SEPTEMBER 2004  
  < BACK  

Gari Jones sips cautiously at his take-out coffee during the lunch break from rehearsals of his latest project, the autobiographical bitter-sweet comedy by Neil Simon, Biloxi Blues. Jones contorts his body in elastic energy as he describes the passage from page to stage of this great example of Simons's work, made famous by the film version starring Matthew Broderick. Originally written in 1985, and the middle play in the Simons trilogy of Brighton Rock Memoirs and Broadway Bound, Biloxi Blues is young, sexy and hard-hitting. It resonates with Simons's own attitudes to the militaristic posturing of the newly re-elected President Reagan. Basking in the glory of the Grenada invasion and promoting a Star Wars initiative that failed to materialise with the fall of the Iron Curtain, Reagan's America was shaken by this testosterone powered evocation of 1942 conscript life, where the loss of virginity is as vital as the training to survive a Pacific war.

Biloxi Blues

The back wall of the rehearsal room at LAMDA is plastered with photocopies of contemporary wartime American advertising and propaganda. Wallowing in a lost none-PC world, in which Citizen Kane rubs shoulders with Bob Hope advertising the latest nicotine rich cigarette, and a cartoon Dick Tracy glowering alongside a nauseating image of black servitude amongst white middle class pranksters, the cuttings evoke a nation assured of its supremacy and glorying in its isolationism confronting a war in which young men are preparing to offer their bodies and souls.

Jones may be providing his actors with background material with which to ground their performances, but he is in no doubt that it certainly is not a museum piece. "This play is so present -- it is about men in any war -- its themes are timeless, universal." It is this timelessness and universality that Jones strives for in a production that teems with comedy and lust, but at the same time has an edge both disturbing and thought-provoking. Even so, Jones is determined not to produce a polemic against war, and certainly does not view this as his statement against our own politics and our own times. "I've done my bit for the political theatre, but this play is funny, with lots of different elements like dance and great period music." Jones feels he has a "duty to uphold Simons's piece of work -- a responsibility": "I don't want to alienate anyone in the audience -- I just want to tell a really good story".

Jones's own background as a director is impeccable. He modestly describes his collaboration with Harold Pinter, who has entrusted Jones with directing Sketches I & II, The Caretaker and Monologue at the Royal National Theatre, along with the Almeida productions of Celebration and The Room for their New York runs. It is this word, collaboration, which defines Jones's attitude to his work and his art. "Collaboration is about trust -- it is not about status." There is certainly no evident hierarchy in this rehearsal space. "The rehearsal room is a collaborative space -- whatever role you have in the creative process, it is valid and worthy -- I don't agree with status and hierarchy." Jones is eager to stress that this collaborative freedom extends to his talented stage management and technical team. Implicit in this whole concept of collaborative theatre is Jones's own attitude to life and to others: "You've got to enjoy working with other people."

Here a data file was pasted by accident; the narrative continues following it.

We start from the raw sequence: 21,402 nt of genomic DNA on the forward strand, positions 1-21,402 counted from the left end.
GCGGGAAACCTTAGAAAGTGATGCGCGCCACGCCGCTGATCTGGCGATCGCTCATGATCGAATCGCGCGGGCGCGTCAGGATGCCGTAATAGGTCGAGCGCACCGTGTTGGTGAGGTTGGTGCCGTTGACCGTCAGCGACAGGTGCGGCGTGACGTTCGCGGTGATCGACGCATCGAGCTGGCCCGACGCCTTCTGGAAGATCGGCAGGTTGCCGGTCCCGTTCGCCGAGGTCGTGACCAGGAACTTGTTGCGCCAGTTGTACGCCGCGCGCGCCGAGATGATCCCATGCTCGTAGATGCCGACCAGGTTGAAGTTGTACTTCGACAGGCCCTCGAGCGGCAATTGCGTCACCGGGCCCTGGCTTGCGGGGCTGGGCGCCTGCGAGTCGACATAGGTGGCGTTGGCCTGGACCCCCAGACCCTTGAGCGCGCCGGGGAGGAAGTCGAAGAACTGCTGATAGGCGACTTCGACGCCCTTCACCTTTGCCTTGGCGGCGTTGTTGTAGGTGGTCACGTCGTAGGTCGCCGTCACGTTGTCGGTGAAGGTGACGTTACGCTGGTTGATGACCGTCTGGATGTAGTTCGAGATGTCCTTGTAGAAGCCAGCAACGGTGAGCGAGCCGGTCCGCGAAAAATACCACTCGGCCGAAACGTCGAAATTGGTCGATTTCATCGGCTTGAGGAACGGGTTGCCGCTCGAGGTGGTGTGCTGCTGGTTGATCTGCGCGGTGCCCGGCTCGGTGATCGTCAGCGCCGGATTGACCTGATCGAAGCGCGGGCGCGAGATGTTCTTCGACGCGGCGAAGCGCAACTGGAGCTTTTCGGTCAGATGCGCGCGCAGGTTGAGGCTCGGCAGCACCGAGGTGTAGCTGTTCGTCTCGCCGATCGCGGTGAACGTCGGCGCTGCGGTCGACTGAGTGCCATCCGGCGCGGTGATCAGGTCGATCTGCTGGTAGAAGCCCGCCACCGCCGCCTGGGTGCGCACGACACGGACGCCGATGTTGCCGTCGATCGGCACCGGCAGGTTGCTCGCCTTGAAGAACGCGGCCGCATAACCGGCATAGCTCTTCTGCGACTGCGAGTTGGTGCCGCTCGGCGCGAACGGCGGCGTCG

Even at this potentially tense time, after three weeks of rehearsal interrupted by Jones's commitment to another project which opened at the Edinburgh Festival, the atmosphere is one of creative fun. "The rehearsal process for me varies from production to production -- my attitude changes with each new piece of work." Jones treats each play he directs "individually", deciding on open or closed rehearsals, length of day, whether it is "workshoppy" or "sometimes more focused." Biloxi Blues falls "somewhere in the middle -- I'm pretty relaxed as long as the work gets done." Of course, the humour of Simons's script can cause a level of hilarity amongst the seven male and two female performers which Jones finds infectious: "I'm just one of the lads really." Don't get them wrong though. They may be "very good at corpsing" during the rehearsal process, but they "all get very professional work done -- its just the comedy of the play coming through."

Asked why Biloxi Blues was chosen as a vehicle for this young dynamic company, Jones describes the conversations between himself and the producers of Couch Potato Productions, Will Norris and Alistair Sims, who by the way, also act in the play. "When I read plays I have to have strong impulses -- I either love things or hate things -- it is these strong artistic impulses that decide the play for me." Jones explains that, despite the supposition that Biloxi Blues is in some way autobiographical for Simons, there is "not much of a reality" in the piece. It is the director who "starts looking for something off the page -- at the subtexts and the reality of situations." These subtexts in turn spark stylistic ideas. "I just bombarded the producers with these ideas" and they came to the conclusion that Biloxi Blues had the potential for great entertainment.

Biloxi Blues opens at the Jerwood Vanbrugh Theatre, Malet Street , London 6-25 September 2004, and its young cast and dedicated director are set to take the place by storm. This is a play which has been crying out for revival, and the comic genius of Simons, tempered by the tragic reality of young American trainee soldiers in the Second World War, will strike a chord with young and old audiences alike. This is raunchy, sassy, sexy and very, very funny material. I am sure that Jones and his collaborative team are set for a huge success.

Kevin Quarmby © 2004